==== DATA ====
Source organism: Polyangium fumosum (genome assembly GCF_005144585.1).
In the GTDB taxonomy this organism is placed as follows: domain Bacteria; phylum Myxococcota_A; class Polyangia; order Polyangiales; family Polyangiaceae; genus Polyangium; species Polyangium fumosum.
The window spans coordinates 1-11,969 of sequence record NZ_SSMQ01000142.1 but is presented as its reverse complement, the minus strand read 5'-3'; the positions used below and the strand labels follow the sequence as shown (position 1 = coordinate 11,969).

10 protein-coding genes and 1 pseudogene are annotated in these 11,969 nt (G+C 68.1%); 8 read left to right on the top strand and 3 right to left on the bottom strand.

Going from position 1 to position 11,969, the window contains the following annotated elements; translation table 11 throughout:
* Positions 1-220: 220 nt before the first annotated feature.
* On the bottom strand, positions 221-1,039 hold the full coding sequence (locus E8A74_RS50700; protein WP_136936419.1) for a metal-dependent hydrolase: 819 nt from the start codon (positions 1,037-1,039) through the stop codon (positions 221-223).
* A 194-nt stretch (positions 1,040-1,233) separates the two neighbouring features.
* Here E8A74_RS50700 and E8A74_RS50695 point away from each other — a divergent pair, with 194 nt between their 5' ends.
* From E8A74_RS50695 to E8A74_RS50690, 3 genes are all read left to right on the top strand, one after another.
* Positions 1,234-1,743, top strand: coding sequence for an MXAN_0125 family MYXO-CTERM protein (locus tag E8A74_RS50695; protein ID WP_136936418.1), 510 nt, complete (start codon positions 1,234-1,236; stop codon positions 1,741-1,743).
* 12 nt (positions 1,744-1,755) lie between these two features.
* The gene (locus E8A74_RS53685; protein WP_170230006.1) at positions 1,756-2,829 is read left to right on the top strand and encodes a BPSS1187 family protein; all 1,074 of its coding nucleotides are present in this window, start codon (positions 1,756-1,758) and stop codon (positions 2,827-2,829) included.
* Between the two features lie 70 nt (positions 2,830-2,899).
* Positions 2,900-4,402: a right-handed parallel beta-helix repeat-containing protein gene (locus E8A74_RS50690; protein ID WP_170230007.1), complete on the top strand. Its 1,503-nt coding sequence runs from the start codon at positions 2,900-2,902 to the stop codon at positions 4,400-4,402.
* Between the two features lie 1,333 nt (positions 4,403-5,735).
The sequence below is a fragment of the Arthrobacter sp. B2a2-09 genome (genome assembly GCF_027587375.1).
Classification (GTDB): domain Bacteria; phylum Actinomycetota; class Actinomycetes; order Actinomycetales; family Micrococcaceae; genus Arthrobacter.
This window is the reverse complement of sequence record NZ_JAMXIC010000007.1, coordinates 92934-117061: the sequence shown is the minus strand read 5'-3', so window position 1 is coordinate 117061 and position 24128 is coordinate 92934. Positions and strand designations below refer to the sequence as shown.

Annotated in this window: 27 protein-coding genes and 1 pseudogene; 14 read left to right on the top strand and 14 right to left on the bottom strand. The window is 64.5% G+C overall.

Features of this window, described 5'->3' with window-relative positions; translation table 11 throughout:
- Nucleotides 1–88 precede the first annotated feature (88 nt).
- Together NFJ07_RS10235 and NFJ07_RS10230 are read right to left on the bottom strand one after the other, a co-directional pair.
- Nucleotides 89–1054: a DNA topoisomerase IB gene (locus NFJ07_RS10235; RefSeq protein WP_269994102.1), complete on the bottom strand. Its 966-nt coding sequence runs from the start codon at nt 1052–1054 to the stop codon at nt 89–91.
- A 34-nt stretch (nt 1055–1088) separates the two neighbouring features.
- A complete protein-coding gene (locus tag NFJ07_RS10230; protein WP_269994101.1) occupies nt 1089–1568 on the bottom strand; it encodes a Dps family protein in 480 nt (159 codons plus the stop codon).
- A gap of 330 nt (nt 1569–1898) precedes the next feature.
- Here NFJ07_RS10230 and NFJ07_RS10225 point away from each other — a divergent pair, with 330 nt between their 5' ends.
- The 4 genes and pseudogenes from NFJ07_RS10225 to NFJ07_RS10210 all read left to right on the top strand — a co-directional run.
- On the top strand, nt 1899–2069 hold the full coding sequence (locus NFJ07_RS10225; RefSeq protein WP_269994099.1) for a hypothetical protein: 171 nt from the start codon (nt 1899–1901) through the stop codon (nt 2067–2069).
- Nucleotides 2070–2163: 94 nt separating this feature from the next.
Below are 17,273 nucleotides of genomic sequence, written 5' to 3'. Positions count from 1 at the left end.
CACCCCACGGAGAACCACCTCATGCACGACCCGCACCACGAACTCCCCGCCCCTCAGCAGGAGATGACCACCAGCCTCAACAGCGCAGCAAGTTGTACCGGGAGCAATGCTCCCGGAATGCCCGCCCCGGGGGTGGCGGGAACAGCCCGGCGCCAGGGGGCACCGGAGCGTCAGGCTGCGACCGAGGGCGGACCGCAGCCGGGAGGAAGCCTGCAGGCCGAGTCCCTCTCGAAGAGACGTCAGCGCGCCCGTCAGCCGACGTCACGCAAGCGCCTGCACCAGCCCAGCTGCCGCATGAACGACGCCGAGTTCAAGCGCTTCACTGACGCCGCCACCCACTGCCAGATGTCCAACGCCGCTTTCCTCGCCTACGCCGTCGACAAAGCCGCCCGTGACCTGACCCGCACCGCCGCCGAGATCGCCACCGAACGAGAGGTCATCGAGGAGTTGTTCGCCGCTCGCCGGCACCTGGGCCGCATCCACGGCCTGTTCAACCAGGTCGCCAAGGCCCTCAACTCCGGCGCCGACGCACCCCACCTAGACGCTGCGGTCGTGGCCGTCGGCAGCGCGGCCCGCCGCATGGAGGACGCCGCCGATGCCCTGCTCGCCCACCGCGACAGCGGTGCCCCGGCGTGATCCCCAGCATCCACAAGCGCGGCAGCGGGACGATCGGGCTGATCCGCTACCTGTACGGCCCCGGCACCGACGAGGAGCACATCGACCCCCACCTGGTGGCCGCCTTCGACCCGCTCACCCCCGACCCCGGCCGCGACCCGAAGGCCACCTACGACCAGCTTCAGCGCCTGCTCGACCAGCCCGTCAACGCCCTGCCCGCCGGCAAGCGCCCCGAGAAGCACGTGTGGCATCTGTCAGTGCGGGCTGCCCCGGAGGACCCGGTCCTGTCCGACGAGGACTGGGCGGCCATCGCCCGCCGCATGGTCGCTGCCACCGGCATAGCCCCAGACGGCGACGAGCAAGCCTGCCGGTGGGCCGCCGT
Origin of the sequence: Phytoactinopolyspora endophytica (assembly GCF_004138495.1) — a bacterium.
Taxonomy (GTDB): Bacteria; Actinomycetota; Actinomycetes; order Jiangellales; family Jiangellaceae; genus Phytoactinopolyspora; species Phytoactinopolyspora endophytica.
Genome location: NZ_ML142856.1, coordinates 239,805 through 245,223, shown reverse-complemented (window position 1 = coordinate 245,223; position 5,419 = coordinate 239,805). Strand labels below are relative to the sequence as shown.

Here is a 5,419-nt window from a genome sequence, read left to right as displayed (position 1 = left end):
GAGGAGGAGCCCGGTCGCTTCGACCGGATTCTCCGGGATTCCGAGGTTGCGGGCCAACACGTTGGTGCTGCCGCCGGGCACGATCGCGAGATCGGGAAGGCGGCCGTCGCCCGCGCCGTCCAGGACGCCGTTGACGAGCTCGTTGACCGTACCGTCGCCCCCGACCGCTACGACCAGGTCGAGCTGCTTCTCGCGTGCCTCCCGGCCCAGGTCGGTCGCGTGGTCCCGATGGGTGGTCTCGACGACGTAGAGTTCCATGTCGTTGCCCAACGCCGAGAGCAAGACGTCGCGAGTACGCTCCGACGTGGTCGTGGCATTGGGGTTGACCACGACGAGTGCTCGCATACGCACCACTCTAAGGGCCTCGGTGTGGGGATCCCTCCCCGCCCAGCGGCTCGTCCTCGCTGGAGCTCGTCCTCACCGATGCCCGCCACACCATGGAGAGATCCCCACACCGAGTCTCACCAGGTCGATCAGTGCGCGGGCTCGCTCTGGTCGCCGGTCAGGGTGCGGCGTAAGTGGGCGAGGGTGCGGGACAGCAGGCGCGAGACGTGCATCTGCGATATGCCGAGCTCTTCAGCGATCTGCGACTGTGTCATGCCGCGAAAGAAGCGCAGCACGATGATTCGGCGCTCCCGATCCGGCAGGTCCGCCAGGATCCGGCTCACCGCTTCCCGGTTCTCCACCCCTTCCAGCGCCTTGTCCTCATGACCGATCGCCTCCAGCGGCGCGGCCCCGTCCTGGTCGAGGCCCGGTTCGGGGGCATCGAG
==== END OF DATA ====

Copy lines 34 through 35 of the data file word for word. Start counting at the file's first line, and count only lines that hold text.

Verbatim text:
Origin of the sequence: Phytoactinopolyspora endophytica (assembly GCF_004138495.1) — a bacterium.
Taxonomy (GTDB): Bacteria; Actinomycetota; Actinomycetes; order Jiangellales; family Jiangellaceae; genus Phytoactinopolyspora; species Phytoactinopolyspora endophytica.